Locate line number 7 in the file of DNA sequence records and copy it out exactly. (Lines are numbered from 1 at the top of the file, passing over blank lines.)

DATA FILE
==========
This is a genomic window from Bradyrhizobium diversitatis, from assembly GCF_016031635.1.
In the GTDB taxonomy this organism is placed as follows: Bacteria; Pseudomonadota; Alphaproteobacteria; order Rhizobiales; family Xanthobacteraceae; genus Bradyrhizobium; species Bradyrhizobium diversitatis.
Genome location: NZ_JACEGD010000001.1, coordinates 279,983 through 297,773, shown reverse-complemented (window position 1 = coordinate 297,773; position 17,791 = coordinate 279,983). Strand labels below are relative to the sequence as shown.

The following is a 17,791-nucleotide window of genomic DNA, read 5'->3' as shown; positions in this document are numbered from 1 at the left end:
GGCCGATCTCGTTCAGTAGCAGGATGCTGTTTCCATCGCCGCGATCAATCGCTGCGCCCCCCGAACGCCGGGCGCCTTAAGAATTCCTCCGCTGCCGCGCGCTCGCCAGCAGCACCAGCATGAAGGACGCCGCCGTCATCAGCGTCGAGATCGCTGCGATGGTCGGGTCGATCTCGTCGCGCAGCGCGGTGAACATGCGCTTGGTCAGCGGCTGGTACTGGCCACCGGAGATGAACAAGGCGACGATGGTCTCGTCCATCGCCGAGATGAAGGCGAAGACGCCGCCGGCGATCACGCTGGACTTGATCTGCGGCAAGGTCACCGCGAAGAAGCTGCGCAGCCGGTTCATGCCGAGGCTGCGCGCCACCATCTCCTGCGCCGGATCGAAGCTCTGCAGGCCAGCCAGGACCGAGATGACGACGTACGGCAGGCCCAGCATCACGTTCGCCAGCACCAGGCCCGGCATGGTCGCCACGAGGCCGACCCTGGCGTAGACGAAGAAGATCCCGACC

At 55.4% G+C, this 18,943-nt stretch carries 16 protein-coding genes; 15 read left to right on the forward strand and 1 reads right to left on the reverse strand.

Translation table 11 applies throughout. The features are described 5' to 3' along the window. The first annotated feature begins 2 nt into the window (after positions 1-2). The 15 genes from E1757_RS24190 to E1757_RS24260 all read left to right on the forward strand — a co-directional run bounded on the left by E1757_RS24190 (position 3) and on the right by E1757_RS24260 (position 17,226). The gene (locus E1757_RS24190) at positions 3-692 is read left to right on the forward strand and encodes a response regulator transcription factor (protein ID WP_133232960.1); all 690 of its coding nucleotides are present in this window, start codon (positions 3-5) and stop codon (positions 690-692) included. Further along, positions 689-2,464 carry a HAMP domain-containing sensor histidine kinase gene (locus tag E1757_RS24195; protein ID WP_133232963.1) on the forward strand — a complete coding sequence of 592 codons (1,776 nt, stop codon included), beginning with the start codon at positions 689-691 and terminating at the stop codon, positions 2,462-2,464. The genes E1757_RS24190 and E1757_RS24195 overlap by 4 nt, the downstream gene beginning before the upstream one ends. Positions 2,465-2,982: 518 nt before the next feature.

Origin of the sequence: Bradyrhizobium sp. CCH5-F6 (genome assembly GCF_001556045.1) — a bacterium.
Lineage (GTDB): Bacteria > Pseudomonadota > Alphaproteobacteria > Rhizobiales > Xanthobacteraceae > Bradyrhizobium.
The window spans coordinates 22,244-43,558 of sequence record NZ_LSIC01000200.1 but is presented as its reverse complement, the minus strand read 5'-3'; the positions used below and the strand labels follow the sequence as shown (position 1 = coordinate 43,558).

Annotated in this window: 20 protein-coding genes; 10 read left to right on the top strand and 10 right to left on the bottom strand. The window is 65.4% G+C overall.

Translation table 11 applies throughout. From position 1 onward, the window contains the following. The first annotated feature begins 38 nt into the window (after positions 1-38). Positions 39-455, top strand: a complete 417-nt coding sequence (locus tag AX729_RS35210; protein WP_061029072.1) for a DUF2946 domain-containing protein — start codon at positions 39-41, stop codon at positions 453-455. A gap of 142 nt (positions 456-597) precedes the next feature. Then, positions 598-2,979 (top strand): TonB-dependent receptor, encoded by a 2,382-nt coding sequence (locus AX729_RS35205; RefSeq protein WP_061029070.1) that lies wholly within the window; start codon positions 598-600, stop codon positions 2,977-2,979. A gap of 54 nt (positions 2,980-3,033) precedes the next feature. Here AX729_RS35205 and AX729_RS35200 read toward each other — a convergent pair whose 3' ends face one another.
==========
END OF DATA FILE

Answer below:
Translation table 11 applies throughout. The features are described 5' to 3' along the window. The first annotated feature begins 2 nt into the window (after positions 1-2). The 15 genes from E1757_RS24190 to E1757_RS24260 all read left to right on the forward strand — a co-directional run bounded on the left by E1757_RS24190 (position 3) and on the right by E1757_RS24260 (position 17,226). The gene (locus E1757_RS24190) at positions 3-692 is read left to right on the forward strand and encodes a response regulator transcription factor (protein ID WP_133232960.1); all 690 of its coding nucleotides are present in this window, start codon (positions 3-5) and stop codon (positions 690-692) included. Further along, positions 689-2,464 carry a HAMP domain-containing sensor histidine kinase gene (locus tag E1757_RS24195; protein ID WP_133232963.1) on the forward strand — a complete coding sequence of 592 codons (1,776 nt, stop codon included), beginning with the start codon at positions 689-691 and terminating at the stop codon, positions 2,462-2,464. The genes E1757_RS24190 and E1757_RS24195 overlap by 4 nt, the downstream gene beginning before the upstream one ends. Positions 2,465-2,982: 518 nt before the next feature.